The MOTHER (Major Obstetric Trauma or Haemorrhage EmeRgency) guideline: development of an algorithm for emergency department management of trauma in pregnancy
© Borgeaud et al. 2015
Published: 11 September 2015
Trauma is now the leading cause of non-obstetric death in pregnancy. Emergency department (ED) management of trauma in pregnancy may be complicated by physiological compensation for concealed haemorrhage, reduced accuracy of diagnostic examination, a need to coordinate multiple teams, worries about imaging radiation and difficult decisions regarding emergent fetal delivery. Time constraints and emotive circumstances contribute to the challenge. We aimed to develop an evidence-based guideline for early management of trauma or significant haemorrhage concern in pregnant patients presenting to the ED.
We conducted a non-systematic literature review of publications pertaining to key components of management of trauma in pregnancy. Based on this, as well as experience from within a major trauma centre in London, an algorithm was developed. A multidisciplinary team involving emergency, obstetric, anaesthetic, radiology and neonatal departments contributed. Existing local guidelines were reviewed for incorporation, as well as nationally published recommendations taught within the MOET (Managing Obstetric Emergencies and Trauma) course.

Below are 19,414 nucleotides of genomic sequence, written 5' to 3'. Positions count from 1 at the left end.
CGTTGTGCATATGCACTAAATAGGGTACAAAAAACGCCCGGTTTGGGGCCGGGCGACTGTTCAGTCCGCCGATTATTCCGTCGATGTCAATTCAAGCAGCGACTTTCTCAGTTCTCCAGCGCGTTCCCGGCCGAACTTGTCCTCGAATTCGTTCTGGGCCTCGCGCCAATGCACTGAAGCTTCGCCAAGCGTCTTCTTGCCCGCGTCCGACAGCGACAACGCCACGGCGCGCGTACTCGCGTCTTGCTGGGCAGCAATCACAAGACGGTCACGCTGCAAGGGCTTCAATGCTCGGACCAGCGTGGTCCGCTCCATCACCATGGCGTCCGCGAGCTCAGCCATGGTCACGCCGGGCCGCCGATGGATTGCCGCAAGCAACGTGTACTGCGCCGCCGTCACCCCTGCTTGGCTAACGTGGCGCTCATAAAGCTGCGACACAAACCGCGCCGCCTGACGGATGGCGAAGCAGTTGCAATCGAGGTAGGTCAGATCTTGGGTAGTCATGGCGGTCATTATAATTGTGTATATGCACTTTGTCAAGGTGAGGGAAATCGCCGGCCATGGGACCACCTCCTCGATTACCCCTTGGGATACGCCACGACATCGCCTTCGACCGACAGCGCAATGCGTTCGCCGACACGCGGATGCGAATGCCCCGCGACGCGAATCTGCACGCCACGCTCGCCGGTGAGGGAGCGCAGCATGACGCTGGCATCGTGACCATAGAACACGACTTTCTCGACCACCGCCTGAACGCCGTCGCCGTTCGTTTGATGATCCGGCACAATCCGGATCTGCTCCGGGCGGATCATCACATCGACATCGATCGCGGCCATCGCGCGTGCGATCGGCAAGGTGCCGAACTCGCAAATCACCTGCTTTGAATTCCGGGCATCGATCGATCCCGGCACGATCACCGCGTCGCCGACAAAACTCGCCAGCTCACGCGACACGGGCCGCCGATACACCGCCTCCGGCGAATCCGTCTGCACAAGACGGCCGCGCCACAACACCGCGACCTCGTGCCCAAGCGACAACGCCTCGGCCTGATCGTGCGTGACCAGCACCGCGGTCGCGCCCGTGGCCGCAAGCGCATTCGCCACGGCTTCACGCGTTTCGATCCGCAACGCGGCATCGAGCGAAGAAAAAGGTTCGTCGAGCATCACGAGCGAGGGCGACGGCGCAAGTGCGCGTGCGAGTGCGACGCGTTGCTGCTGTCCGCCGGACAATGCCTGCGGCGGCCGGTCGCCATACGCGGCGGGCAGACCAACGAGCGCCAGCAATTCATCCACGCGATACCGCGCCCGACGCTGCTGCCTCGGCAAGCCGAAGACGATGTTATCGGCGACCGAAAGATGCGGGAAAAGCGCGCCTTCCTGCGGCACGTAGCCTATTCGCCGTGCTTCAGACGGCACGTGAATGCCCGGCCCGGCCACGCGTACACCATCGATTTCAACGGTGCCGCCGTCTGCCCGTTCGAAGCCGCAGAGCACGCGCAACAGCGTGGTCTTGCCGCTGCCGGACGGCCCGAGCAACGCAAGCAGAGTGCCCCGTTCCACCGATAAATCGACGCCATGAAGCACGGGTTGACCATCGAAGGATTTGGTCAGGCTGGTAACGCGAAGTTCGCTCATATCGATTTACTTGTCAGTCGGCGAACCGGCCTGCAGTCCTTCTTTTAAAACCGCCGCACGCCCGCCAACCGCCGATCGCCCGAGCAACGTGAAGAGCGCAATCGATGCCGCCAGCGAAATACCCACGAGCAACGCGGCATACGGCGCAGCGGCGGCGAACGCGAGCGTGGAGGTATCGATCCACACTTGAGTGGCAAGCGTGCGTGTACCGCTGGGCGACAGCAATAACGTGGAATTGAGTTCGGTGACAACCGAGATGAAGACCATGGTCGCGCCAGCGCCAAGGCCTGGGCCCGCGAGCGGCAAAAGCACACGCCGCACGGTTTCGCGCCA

The MOTHER algorithm was created to include pregnant females of ≥20 weeks gestation. It was reproduced in a clear visual format, identifying key resuscitation principles and adopting a stepwise systematic approach. Subsections provided guidance on peri-mortem caesarean as well as management of patients with minimal trauma. Specialty-specific appendices provided individualised team guidance. A decision making tool was developed to aid surgical decisions in abdominal trauma.
MOTHER is a simple evidence-based algorithm that aids decisions in the ED, enhances understanding of important physiological principles, incorporates existing resuscitation recommendations and promotes collaboration between teams. As a result MOTHER may reduce adverse events and improve both maternal and fetal outcome. We believe the evidence reviewed is sufficient to recommend adoption of MOTHER at a national level.
This article is published under license to BioMed Central Ltd. This is an Open Access article distributed under the terms of the Creative Commons Attribution License (http://creativecommons.org/licenses/by/4.0), which permits unrestricted use, distribution, and reproduction in any medium, provided the original work is properly cited. The Creative Commons Public Domain Dedication waiver (http://creativecommons.org/publicdomain/zero/1.0/) applies to the data made available in this article, unless otherwise stated.